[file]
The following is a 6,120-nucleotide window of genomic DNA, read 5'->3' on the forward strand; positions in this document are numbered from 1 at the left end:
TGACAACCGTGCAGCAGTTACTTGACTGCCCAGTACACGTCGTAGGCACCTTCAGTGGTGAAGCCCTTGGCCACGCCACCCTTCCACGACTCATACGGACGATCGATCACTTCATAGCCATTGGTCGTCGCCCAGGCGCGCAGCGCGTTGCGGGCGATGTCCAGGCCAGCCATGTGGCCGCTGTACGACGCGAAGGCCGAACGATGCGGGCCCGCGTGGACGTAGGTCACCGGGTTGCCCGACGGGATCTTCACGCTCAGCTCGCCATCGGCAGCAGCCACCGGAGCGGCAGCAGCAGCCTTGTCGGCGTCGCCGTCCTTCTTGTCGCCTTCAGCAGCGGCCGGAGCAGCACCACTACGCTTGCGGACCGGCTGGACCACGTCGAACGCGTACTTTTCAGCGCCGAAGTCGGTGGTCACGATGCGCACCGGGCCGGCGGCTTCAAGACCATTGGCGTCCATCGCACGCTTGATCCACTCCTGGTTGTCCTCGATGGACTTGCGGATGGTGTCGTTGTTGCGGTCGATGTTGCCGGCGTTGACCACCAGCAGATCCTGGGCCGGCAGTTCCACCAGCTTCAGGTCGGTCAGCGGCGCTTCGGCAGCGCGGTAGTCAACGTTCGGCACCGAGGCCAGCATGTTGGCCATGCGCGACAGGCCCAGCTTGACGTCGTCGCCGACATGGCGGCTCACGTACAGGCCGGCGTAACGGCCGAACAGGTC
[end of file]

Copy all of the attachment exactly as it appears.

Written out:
The following is a 6,120-nucleotide window of genomic DNA, read 5'->3' on the forward strand; positions in this document are numbered from 1 at the left end:
TGACAACCGTGCAGCAGTTACTTGACTGCCCAGTACACGTCGTAGGCACCTTCAGTGGTGAAGCCCTTGGCCACGCCACCCTTCCACGACTCATACGGACGATCGATCACTTCATAGCCATTGGTCGTCGCCCAGGCGCGCAGCGCGTTGCGGGCGATGTCCAGGCCAGCCATGTGGCCGCTGTACGACGCGAAGGCCGAACGATGCGGGCCCGCGTGGACGTAGGTCACCGGGTTGCCCGACGGGATCTTCACGCTCAGCTCGCCATCGGCAGCAGCCACCGGAGCGGCAGCAGCAGCCTTGTCGGCGTCGCCGTCCTTCTTGTCGCCTTCAGCAGCGGCCGGAGCAGCACCACTACGCTTGCGGACCGGCTGGACCACGTCGAACGCGTACTTTTCAGCGCCGAAGTCGGTGGTCACGATGCGCACCGGGCCGGCGGCTTCAAGACCATTGGCGTCCATCGCACGCTTGATCCACTCCTGGTTGTCCTCGATGGACTTGCGGATGGTGTCGTTGTTGCGGTCGATGTTGCCGGCGTTGACCACCAGCAGATCCTGGGCCGGCAGTTCCACCAGCTTCAGGTCGGTCAGCGGCGCTTCGGCAGCGCGGTAGTCAACGTTCGGCACCGAGGCCAGCATGTTGGCCATGCGCGACAGGCCCAGCTTGACGTCGTCGCCGACATGGCGGCTCACGTACAGGCCGGCGTAACGGCCGAACAGGTC